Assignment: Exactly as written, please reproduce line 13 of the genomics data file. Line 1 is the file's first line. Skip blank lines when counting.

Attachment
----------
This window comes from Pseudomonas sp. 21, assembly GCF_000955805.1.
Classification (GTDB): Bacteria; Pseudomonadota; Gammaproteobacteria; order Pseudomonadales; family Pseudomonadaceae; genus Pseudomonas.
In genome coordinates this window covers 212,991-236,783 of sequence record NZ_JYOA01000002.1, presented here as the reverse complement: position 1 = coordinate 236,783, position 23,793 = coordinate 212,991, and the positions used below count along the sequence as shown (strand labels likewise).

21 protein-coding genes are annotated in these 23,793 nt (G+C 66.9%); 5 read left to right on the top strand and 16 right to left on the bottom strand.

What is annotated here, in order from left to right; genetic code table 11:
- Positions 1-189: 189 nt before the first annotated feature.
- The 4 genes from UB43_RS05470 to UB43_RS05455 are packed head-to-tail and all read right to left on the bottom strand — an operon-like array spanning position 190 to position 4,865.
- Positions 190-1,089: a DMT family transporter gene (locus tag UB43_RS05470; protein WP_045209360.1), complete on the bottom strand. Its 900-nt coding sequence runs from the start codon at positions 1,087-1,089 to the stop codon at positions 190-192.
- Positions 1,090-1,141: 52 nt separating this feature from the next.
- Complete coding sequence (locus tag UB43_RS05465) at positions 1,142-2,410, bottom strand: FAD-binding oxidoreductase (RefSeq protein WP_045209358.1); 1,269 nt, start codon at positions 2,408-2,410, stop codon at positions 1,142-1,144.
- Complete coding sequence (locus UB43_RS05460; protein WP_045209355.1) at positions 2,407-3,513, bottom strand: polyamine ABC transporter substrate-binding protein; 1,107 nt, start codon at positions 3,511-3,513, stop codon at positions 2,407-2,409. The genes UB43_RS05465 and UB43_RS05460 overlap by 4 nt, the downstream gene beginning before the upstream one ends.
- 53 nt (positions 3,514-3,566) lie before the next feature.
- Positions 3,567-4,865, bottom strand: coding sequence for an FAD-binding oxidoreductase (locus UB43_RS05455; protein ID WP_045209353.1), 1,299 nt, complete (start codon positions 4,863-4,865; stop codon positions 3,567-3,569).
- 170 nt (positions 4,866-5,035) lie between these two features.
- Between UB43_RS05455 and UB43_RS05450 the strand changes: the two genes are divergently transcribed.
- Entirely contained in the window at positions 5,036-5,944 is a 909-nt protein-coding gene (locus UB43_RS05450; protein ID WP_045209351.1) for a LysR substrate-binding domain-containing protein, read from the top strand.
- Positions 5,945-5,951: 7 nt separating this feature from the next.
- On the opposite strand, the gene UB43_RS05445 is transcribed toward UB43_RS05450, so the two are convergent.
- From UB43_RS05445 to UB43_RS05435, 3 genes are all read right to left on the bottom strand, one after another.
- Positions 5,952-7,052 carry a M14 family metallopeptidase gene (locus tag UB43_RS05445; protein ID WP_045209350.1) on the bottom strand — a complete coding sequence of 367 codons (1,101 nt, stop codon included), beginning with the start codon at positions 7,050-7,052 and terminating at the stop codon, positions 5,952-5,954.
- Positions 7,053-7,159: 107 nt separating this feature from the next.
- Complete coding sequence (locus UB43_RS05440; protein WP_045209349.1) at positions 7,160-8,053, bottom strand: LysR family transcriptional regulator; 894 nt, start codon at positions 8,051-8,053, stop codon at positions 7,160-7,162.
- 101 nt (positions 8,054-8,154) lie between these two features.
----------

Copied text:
- Positions 3,567-4,865, bottom strand: coding sequence for an FAD-binding oxidoreductase (locus UB43_RS05455; protein ID WP_045209353.1), 1,299 nt, complete (start codon positions 4,863-4,865; stop codon positions 3,567-3,569).